Alaska Salmon Fishing, Kenai River, Locations Alaska

Alaska Salmon Fishing: Discover the Kenai

Alaska must be the Mecca of the salmon fishing world. With millions of fish filling its 3,000 rivers, Alaska salmon fishing is one of the state’s biggest tourist draws.

The sheer potential of fishing Alaskan salmon is astounding. Over 750,000 sockeye salmon will return to Alaska’s Kenai River, south of Anchorage, every year – merely one of the five species of wild salmon the state can lay claim to. There is so much salmon in Alaska that catching and processing them provides the state’s largest source of employment.

The Kenai is known as the world’s great sport fishing salmon river. The largest strain of king salmon in the world returns here annually. Huge fish are so common here over the summer months that a higher standard applies for what constitutes a trophy winning catch. The current record for a line caught king salmon sits at 97 pounds.

King salmon run from mid May to July, and August heralds the arrival of silver salmon. Because silver salmon are smaller than the king they’re easily caught by kids, while providing enough fight on the line for more experienced anglers.

The Kasilof River, just south of the Kenai, is less populated with anglers during the summer that its crowded neighbour. Bristol Bay in the southwest in renowned as a great spot for salmon fishing, as is Kodiak Island, known to have the best roadside salmon fishing in Alaska. The abundance of spawning salmon is the reason bears grow so big here!

King salmon is the largest fish in freshwater Alaska, and can live for seven years. King is the least abundant salmon species in North America and can weigh up to 125 pounds.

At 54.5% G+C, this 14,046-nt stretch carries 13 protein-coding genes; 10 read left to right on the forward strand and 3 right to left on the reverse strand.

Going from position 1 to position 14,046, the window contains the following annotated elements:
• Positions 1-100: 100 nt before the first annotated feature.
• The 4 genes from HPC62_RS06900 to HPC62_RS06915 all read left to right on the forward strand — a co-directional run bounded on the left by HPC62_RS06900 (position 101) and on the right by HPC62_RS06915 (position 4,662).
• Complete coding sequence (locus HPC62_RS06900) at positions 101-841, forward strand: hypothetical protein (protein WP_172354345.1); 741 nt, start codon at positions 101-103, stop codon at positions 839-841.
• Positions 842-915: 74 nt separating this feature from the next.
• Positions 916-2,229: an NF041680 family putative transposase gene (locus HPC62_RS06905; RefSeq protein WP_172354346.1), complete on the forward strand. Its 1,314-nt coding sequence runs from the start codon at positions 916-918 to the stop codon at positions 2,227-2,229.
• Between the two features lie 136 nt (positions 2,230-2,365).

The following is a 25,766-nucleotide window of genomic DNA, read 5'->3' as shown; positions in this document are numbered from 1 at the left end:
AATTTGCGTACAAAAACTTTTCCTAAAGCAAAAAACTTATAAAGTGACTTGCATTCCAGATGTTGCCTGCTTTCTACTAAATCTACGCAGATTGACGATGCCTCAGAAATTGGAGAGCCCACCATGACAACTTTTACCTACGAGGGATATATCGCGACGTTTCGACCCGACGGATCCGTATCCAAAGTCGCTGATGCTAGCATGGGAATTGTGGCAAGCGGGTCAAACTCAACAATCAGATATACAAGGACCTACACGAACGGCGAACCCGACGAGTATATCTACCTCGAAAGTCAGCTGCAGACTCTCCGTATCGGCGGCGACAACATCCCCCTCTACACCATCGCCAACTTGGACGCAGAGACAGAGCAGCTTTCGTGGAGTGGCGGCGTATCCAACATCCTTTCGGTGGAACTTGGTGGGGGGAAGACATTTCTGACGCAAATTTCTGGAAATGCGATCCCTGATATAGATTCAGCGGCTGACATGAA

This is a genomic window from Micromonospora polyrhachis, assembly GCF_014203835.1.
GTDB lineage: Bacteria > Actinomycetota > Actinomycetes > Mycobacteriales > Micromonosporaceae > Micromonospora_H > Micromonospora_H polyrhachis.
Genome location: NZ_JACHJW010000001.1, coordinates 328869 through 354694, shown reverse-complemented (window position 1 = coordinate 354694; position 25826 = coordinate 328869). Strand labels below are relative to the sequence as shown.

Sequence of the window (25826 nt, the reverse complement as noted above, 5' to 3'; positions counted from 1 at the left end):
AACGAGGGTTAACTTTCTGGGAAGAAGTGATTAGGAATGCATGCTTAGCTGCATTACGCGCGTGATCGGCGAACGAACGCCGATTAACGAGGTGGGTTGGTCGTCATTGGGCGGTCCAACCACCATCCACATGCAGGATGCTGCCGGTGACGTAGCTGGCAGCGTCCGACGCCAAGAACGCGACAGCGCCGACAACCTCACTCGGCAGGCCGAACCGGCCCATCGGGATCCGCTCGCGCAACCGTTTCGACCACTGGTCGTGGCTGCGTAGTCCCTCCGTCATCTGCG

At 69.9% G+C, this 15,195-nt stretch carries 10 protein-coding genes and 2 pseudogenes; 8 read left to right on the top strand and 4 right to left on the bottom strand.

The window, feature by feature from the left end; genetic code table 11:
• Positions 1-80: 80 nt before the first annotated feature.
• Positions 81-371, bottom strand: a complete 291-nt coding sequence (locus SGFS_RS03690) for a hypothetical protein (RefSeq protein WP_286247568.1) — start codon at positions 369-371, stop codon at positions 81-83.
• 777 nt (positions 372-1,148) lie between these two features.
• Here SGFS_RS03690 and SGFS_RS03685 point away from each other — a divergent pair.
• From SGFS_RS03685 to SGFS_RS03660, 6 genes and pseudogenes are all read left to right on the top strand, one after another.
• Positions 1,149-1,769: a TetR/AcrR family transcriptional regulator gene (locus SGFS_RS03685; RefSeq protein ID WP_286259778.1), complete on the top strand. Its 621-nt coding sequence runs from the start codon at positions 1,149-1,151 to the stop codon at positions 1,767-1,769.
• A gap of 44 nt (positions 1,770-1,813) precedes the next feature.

Red (sockeye) salmon is the most difficult of the state’s five kinds of salmon to catch. They are abundant in July and August and the biggest runs of sockeye are in the south central and southwest of the state.

Silver (coho) salmon spend one or two years in freshwater before migrating to the sea. Originally one of the most desirable species commercially, silver salmon love to fight on the line and make a great fishing experience for visitors. Average weight of 8 to 12 pounds.

Pink (humpback) salmon is the most abundant and the smallest in Alaska, averaging between three and five pounds. Great to eat due to their low fat content, and plentiful in August and September.

Chum salmon are colourful and very willing to take a lure. Found from California to Korea, their dry flesh is well suited to smoking.

Alaska provides a variety of opportunities for salmon fishing. Avid fisherman can go independently, catching air taxis to the best locations, while fishing charters and tours provide everything from cabin living to what you’d expect from a four star hotel. Fish from boat and riverbank; or go by helicopter or air taxi to some of Alaska’s most impressive fishing locations.

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